Researchers at the University of California Los Angeles (UCLA) have improved the method of manufacture for the thin-film transistor backplane that is a fundamental part of the liquid crystal and organic light emitting displays that provide the images on almost all electronic equipment.
Let by Professor Yang Yang at the Henry Samueli School of Engineering and Applied Science at UCLA, the team has created a high-performance transistor that can be produced without requiring a clean room or the expensive equipment now commonly in use.
The thin-film transistor backplane controls the brightness at each pixel. The film needs to be transparent and amorphous silicon-based TFTs are a popular choice for LCDs even though they have lower mobility than monocrystalline silicon.
Easier-to-make high-mobility TFT developed at UCLA. Source: UCLA.
The UCLA-developed product, is a non-silicon amorphous oxide semiconductor TFT, offers mobility that is 10 to 20 times greater than that of an amorphous silicon-based TFT. The device is composed of indium gallium zinc oxide (IGZO) and indium tin zinc oxide (ITZO) and has channels that are designed differently than those in other TFTs.
IGZO TFTs were originally developed at the Tokyo Institute of Technology and the Japan Science and Technology Agency and have licensed to Samsung in 2011 and Sharp in 2012.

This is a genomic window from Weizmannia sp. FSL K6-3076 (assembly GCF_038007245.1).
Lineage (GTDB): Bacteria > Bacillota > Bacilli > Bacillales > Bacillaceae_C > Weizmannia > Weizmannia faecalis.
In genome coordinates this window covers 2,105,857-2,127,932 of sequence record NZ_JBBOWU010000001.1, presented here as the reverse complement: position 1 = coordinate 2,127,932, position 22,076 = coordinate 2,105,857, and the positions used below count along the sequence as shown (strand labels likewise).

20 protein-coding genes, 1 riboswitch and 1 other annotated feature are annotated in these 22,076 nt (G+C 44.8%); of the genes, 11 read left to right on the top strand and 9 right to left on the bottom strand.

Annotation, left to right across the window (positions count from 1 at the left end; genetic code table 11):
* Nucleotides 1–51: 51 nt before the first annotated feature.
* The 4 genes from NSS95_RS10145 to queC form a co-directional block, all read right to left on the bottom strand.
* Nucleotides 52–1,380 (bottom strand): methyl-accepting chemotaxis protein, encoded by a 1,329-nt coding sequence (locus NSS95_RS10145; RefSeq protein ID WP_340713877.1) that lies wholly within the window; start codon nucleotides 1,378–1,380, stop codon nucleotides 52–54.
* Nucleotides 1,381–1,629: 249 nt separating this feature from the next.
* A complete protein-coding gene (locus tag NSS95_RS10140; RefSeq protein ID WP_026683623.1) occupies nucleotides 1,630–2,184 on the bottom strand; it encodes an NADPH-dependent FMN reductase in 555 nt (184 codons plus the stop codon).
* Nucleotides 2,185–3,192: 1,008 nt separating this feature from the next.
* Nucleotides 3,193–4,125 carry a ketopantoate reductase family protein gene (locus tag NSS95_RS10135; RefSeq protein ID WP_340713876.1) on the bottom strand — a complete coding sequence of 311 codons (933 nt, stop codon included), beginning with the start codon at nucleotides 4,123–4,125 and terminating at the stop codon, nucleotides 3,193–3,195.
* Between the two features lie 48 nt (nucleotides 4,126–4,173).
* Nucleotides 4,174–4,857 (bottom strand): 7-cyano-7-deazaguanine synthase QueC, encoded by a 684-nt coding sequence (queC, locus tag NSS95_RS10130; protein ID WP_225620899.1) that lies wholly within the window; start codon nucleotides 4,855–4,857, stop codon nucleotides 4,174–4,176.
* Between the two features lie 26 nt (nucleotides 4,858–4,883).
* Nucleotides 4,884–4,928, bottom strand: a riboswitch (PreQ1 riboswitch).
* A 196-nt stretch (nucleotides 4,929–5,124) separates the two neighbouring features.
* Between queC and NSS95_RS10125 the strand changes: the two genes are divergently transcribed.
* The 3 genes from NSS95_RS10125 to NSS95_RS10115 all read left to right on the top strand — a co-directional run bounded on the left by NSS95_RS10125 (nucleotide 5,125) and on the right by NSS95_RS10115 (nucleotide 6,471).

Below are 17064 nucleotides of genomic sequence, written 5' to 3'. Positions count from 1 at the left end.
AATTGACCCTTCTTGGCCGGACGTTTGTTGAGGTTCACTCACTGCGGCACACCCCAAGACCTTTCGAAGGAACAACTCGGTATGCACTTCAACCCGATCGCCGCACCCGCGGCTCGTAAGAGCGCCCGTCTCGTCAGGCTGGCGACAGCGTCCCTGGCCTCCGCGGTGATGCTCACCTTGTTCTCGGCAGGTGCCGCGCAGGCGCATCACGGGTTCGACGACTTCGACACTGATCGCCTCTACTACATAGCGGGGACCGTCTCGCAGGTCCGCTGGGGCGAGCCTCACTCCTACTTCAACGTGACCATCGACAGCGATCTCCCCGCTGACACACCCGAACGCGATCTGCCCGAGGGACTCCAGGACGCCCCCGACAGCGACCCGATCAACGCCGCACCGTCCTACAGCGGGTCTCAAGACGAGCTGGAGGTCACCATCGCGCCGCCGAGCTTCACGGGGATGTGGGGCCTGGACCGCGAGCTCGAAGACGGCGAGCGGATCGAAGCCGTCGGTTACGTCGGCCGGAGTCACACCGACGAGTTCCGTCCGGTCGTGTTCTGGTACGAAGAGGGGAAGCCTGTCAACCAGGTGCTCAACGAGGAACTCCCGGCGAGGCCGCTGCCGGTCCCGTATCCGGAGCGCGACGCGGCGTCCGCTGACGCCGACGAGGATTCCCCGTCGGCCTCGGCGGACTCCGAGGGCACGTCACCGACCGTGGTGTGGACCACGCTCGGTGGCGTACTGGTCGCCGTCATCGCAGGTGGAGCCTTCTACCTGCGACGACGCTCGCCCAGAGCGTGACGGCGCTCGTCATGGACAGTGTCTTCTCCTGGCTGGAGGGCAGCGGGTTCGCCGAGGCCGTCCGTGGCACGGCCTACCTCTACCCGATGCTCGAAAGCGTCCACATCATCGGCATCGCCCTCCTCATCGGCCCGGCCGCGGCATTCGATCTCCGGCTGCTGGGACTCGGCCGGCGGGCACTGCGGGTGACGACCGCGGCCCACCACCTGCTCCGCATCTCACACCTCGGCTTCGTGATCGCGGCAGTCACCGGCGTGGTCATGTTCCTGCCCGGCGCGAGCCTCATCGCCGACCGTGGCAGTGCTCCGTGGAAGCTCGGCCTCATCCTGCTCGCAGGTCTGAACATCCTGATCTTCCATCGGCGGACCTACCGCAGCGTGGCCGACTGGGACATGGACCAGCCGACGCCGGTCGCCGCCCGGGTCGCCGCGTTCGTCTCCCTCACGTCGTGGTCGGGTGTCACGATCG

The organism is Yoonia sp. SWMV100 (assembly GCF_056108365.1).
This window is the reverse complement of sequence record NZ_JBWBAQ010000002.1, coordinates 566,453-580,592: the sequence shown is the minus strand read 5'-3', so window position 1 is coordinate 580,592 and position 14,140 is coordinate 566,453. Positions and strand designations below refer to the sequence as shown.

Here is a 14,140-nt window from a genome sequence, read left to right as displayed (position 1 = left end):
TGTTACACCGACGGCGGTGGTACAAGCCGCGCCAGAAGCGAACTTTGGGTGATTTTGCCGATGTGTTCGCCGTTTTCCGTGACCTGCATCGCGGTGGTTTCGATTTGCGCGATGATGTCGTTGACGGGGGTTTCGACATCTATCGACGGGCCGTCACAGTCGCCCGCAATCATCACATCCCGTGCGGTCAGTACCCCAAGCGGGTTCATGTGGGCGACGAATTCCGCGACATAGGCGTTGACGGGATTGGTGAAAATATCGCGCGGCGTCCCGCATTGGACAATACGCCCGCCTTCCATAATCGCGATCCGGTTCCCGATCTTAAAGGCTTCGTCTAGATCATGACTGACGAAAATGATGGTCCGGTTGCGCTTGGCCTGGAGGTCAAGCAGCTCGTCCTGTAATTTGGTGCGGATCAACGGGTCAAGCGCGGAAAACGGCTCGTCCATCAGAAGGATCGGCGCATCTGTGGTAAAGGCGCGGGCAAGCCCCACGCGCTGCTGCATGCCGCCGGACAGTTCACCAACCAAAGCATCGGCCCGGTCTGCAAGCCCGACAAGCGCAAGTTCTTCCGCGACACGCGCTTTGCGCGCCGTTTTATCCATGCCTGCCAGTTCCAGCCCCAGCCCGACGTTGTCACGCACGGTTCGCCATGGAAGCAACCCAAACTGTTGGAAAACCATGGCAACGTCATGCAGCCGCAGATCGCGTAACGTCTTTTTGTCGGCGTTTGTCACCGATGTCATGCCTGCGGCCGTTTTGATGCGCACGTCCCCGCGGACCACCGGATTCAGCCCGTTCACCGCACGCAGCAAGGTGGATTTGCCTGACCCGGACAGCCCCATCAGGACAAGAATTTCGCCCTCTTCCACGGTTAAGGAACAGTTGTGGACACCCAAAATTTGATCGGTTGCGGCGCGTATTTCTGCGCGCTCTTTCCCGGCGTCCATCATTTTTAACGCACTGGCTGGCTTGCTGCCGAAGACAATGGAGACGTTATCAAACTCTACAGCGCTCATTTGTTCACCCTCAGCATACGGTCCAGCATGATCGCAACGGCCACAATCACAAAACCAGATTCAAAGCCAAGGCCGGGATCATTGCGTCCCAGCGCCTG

However, as well as being a slightly different material mix the UCLA manufacturing method is different.
Currently, amorphous oxide semiconductor TFTs are prepared by a process that requires a large vacuum chamber and a costly coating procedure. UCLA researchers used a solution process, akin to applying a coat of paint to an object and then baking it in an oven.
"Our semiconductor process is faster, less expensive and more reliable than existing processes," said Yang, a professor in the school's materials science and engineering department and a member of the UCLA California NanoSystems Institute.
"The improved mobility represents a breakthrough for solution-processed metal oxide TFTs," said You Seung Rim, a postdoctoral researcher in UCLA's materials science and engineering department and the lead author of the research. "Our device's performance is comparable to that of commercial TFTs, but it can be produced at a much lower cost."
The research was published April 17 in the peer-reviewed journal Advanced Materials.
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